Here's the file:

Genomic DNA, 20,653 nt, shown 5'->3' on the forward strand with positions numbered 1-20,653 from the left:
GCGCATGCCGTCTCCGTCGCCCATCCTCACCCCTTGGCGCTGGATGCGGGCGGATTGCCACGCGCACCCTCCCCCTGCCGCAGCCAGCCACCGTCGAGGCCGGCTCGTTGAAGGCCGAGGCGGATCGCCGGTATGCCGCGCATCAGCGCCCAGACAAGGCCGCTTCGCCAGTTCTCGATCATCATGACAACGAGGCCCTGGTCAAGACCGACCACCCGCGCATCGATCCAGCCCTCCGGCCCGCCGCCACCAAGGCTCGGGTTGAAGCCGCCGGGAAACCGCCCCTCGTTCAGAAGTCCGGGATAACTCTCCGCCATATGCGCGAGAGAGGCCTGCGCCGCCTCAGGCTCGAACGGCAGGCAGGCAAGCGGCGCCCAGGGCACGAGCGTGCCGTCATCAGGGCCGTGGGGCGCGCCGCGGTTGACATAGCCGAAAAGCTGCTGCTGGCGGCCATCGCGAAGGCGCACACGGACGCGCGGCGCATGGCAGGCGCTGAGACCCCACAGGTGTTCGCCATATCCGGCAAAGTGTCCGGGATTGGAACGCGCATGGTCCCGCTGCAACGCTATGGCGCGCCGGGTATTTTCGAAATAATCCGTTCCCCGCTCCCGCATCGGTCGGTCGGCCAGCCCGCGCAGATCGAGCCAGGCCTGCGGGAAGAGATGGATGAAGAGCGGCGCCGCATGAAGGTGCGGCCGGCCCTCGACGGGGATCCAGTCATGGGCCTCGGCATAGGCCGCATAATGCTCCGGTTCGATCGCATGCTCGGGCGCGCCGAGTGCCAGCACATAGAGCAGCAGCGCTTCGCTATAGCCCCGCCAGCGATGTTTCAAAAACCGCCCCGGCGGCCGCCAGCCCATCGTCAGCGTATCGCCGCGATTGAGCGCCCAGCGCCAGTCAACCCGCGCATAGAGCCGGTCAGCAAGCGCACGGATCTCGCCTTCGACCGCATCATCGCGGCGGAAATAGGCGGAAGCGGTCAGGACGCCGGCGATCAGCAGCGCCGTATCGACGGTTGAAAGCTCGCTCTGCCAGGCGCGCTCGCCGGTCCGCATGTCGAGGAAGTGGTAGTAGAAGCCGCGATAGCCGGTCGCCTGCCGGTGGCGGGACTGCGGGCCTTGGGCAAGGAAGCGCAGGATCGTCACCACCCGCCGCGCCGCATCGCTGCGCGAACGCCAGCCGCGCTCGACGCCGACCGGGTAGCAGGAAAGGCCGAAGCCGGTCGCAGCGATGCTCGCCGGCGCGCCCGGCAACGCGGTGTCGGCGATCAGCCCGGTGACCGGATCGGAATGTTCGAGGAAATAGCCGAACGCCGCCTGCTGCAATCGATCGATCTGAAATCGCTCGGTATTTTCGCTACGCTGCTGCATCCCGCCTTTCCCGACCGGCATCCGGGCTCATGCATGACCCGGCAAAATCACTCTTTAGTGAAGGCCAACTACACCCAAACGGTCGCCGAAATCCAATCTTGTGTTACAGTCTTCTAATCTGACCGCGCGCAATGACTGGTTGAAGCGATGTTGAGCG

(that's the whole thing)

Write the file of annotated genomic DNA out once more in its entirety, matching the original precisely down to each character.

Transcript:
Genomic DNA, 20,653 nt, shown 5'->3' on the forward strand with positions numbered 1-20,653 from the left:
GCGCATGCCGTCTCCGTCGCCCATCCTCACCCCTTGGCGCTGGATGCGGGCGGATTGCCACGCGCACCCTCCCCCTGCCGCAGCCAGCCACCGTCGAGGCCGGCTCGTTGAAGGCCGAGGCGGATCGCCGGTATGCCGCGCATCAGCGCCCAGACAAGGCCGCTTCGCCAGTTCTCGATCATCATGACAACGAGGCCCTGGTCAAGACCGACCACCCGCGCATCGATCCAGCCCTCCGGCCCGCCGCCACCAAGGCTCGGGTTGAAGCCGCCGGGAAACCGCCCCTCGTTCAGAAGTCCGGGATAACTCTCCGCCATATGCGCGAGAGAGGCCTGCGCCGCCTCAGGCTCGAACGGCAGGCAGGCAAGCGGCGCCCAGGGCACGAGCGTGCCGTCATCAGGGCCGTGGGGCGCGCCGCGGTTGACATAGCCGAAAAGCTGCTGCTGGCGGCCATCGCGAAGGCGCACACGGACGCGCGGCGCATGGCAGGCGCTGAGACCCCACAGGTGTTCGCCATATCCGGCAAAGTGTCCGGGATTGGAACGCGCATGGTCCCGCTGCAACGCTATGGCGCGCCGGGTATTTTCGAAATAATCCGTTCCCCGCTCCCGCATCGGTCGGTCGGCCAGCCCGCGCAGATCGAGCCAGGCCTGCGGGAAGAGATGGATGAAGAGCGGCGCCGCATGAAGGTGCGGCCGGCCCTCGACGGGGATCCAGTCATGGGCCTCGGCATAGGCCGCATAATGCTCCGGTTCGATCGCATGCTCGGGCGCGCCGAGTGCCAGCACATAGAGCAGCAGCGCTTCGCTATAGCCCCGCCAGCGATGTTTCAAAAACCGCCCCGGCGGCCGCCAGCCCATCGTCAGCGTATCGCCGCGATTGAGCGCCCAGCGCCAGTCAACCCGCGCATAGAGCCGGTCAGCAAGCGCACGGATCTCGCCTTCGACCGCATCATCGCGGCGGAAATAGGCGGAAGCGGTCAGGACGCCGGCGATCAGCAGCGCCGTATCGACGGTTGAAAGCTCGCTCTGCCAGGCGCGCTCGCCGGTCCGCATGTCGAGGAAGTGGTAGTAGAAGCCGCGATAGCCGGTCGCCTGCCGGTGGCGGGACTGCGGGCCTTGGGCAAGGAAGCGCAGGATCGTCACCACCCGCCGCGCCGCATCGCTGCGCGAACGCCAGCCGCGCTCGACGCCGACCGGGTAGCAGGAAAGGCCGAAGCCGGTCGCAGCGATGCTCGCCGGCGCGCCCGGCAACGCGGTGTCGGCGATCAGCCCGGTGACCGGATCGGAATGTTCGAGGAAATAGCCGAACGCCGCCTGCTGCAATCGATCGATCTGAAATCGCTCGGTATTTTCGCTACGCTGCTGCATCCCGCCTTTCCCGACCGGCATCCGGGCTCATGCATGACCCGGCAAAATCACTCTTTAGTGAAGGCCAACTACACCCAAACGGTCGCCGAAATCCAATCTTGTGTTACAGTCTTCTAATCTGACCGCGCGCAATGACTGGTTGAAGCGATGTTGAGCG